Crossing into Portugal by the coast requires a short boat ride across the river Guadiana that forms the border. The first Portuguese resort of Villa Real felt different to Spain – the buildings were more jumbled after the uniform white-washed Spanish towns of Andalucia, and it was the first time in a while we had seen more holidaymakers than locals. Unfortunately as soon as we left town another main difference between Portugal and Spain became clear – Portuguese drivers are terrible, and the cycling experience is made worse by poor quality narrow roads. The only thing we could possibly do was search out the nearest bakery for a pastel de nata, a Portuguese custard tart, essential cycling fuel. After half an hour on the N125, the most direct way to Lagos at the Eastern end of the Algarve, we put our survival over speed and simplicity and tried to pick our way through small roads closer to the sea. There is, in theory, a bike route stretching the whole length of the Algarve coast but after trying to follow this became frustrating we turned inland and didn’t join the coast road again until we were close to Lagos. Being inland meant that we didn’t have the opportunity to call in to beaches or resorts and the route was hillier but the roads were small, quiet and scenic. After a day and a half in Portugal we reached Lagos, excited about spending a few days in a tourist resort where we the high number of ex-pats meant that we could understand what was going on around us!

Sailing to country number 15
The first of what was to be many pastel de nata snack stops…

Thanks for this stretch to Maria and Zigor in Granada, Raul in Alcaucin, Moses in Utrera, Amelia in the aircraft hangar, Steve and Karen of and of course Jim and Tricia for allowing us to have a relaxing Algarve holiday.

Just because Google says it’s a road, doesn’t mean it’s a road. (Or, why it took us so long to get to Granada)

Turns out Spain is a pretty big country. On leaving Barcelona, our next must-visit destination was Granada, with some 900 or so kms to ride in between and no obvious route to follow to get there. After sticking to the coast for the first week, we decided to leave the Brits and the other Northern Europeans driving their motorhomes around the Spanish Costas and ride inland to Granada across El Altiplano, a huge and desolate inland plateau mostly over 1000m (England’s highest peak Scafell Pike is 978m to give some context).

Climbing up to the Altiplano. A mild winter meant that the almond trees were in blossom in January

For a couple of days we rode on fairly big but quiet roads with a good shoulder, before reaching a point where the main road turned into an autopista (not a motorway but near enough to rarely allow bikes). I’d seen this on the map, but read online that if bikes are not allowed on a particular autopista “a viable alternative must be provided”. Google seemed to think we could ride either on or close to the road. So we assumed that either we could ride it or there would be a service road alongside that we could use. And there was. But the Spanish really need to think about the word “viable” (maybe it was lost in translation). First we were on a small road that served farms just off the A92. It was paved but patched badly, but the worst thing was that it went like this /\/\/\/\ while the A92 went like this ———. Knackering. Sitting having lunch on a kerb at a petrol station we cursed the road and hoped it would improve in the afternoon. Instead it turned to gravel….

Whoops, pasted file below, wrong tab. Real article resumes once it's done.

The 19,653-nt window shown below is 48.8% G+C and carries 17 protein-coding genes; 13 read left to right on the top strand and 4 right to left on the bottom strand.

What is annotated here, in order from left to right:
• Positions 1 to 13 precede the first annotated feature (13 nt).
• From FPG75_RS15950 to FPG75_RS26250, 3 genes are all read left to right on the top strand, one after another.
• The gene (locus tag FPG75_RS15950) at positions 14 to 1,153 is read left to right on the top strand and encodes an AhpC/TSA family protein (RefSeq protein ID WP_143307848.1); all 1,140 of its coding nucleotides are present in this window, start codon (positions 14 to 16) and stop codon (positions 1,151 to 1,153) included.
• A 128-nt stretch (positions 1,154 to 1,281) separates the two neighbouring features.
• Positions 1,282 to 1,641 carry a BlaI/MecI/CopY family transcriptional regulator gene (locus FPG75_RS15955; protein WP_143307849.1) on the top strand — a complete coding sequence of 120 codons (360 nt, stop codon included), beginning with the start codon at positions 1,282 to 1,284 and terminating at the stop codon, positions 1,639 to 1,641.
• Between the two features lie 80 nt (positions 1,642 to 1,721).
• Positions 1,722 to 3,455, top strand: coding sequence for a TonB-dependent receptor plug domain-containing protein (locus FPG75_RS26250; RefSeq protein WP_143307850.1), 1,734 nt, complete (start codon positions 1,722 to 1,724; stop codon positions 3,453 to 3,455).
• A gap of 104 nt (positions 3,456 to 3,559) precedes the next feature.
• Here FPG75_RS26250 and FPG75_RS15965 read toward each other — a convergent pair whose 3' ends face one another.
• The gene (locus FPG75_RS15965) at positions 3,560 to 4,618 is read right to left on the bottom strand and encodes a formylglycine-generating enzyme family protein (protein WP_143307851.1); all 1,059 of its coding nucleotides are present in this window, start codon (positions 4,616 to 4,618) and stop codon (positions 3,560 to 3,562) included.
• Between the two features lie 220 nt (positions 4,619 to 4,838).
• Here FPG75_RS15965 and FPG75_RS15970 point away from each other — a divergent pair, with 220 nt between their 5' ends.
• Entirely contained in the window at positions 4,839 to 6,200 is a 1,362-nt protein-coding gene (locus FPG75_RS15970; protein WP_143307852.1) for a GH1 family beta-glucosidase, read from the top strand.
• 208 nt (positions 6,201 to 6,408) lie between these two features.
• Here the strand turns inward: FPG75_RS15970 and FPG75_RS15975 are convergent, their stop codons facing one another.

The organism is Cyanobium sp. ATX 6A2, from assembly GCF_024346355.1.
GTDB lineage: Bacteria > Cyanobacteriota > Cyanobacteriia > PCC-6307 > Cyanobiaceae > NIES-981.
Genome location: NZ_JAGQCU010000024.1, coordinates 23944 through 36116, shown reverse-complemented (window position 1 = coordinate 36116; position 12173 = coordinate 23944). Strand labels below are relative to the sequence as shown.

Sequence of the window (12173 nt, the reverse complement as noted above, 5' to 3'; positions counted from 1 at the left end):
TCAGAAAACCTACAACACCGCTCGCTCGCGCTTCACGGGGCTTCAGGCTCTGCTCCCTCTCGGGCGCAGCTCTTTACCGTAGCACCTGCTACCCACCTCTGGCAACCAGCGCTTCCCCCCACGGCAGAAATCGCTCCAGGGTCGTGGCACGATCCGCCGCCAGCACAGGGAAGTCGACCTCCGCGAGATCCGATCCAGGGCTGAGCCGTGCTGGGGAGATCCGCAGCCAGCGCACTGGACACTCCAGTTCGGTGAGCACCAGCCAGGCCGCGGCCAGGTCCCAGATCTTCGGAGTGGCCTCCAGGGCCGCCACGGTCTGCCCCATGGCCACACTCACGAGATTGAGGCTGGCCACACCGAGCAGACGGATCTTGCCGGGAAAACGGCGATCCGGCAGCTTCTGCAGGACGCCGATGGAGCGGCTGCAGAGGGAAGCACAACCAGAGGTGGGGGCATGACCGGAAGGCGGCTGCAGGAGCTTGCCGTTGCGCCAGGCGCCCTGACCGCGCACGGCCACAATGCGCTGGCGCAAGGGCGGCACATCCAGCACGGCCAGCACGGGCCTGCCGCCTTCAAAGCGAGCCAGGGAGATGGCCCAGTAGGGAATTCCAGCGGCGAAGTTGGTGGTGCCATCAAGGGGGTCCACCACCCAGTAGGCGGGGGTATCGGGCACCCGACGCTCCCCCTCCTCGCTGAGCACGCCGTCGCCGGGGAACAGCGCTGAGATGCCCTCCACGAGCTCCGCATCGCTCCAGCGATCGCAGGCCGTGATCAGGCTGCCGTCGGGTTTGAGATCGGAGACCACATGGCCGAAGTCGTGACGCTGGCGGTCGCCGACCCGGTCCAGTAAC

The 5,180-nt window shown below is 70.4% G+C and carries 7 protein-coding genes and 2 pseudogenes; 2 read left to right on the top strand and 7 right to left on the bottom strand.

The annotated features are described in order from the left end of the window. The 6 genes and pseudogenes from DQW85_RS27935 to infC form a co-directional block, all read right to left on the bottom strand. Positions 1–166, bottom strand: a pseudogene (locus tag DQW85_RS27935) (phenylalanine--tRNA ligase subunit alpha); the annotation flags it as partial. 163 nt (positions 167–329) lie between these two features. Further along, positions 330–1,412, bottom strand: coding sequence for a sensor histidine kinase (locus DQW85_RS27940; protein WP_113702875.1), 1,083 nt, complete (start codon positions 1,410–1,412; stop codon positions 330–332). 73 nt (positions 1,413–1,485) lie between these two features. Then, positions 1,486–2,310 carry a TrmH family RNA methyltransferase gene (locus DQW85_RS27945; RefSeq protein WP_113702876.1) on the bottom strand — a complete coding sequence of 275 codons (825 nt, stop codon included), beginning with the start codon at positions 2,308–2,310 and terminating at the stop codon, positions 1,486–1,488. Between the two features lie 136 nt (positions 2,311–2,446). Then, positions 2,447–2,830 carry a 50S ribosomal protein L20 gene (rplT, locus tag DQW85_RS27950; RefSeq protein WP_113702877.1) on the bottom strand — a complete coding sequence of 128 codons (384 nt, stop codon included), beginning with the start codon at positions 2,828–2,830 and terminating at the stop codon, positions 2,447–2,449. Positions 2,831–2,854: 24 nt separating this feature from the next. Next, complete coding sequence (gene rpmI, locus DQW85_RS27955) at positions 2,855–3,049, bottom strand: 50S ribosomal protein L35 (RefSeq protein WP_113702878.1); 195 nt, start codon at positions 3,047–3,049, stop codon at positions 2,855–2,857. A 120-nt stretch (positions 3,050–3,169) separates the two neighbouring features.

Ah, gravel… not a touring cyclists best friend (not ours anyway)

It’s difficult to describe the pain inside of riding on a road that goes up and down sharply, made of small stones at best, large stones at worse, and occasionally just a muddy track, when just your shoulder, the other side of a fence, is a flat, smooth road with a huge shoulder and hardly any traffic. Moral of the story…. Don’t trust Google to map you a bike route.

Ah, smooth and empty tarmac… shame we were confined to the gravel strip to the left

Despite the brain shaking and the snail paced progress, there were some good points. The scenery was immense. Deserts, mountains, emptiness as far as you could see, this could not have been more different from the built up coastal riding. At the end of the first day of gravel, we were trying to find a the seven bedroom house we had booked for the night (sometimes we need our own space) which was in the middle of nowhere and Google cranked our off-road adventure up a notch by sending us on what can only be described as a sheep track through a canyon. Several hours later than planned we found ourselves out of sight of the A92 riding through scenery that could have been the moon trying to find the damn house but it was an incredible place to be – proper desert, no cars (unsurprisingly), no sounds, the type of adventure that gravel roads should bring.

Definitely not a road… finding our way through the Baza desert

On arrival we were shown around each of the seven bedrooms, four bathrooms and three living rooms in our house for the night, the fire was lit, and as we cooked a slap up dinner of pasta and something I couldn’t quite rest as the feeling of being bounced around had set into my bones in the same way your body feels like it is swaying when you get off a long boat trip.

Seven bedrooms was slightly overkill when all we wanted to do was sit as close to the fire as possible

After a second day of bone shaking, which didn’t seem quite so bad as we were at least prepared for it, we suddenly dropped down into another canyon. This time the track was sand but orange rock surrounded us and we twisted around rock formations, past cave houses and through gorges for the last hour of the day as the sun set. Damn you Google for even suggesting this might be a road but the backdrop was incredible.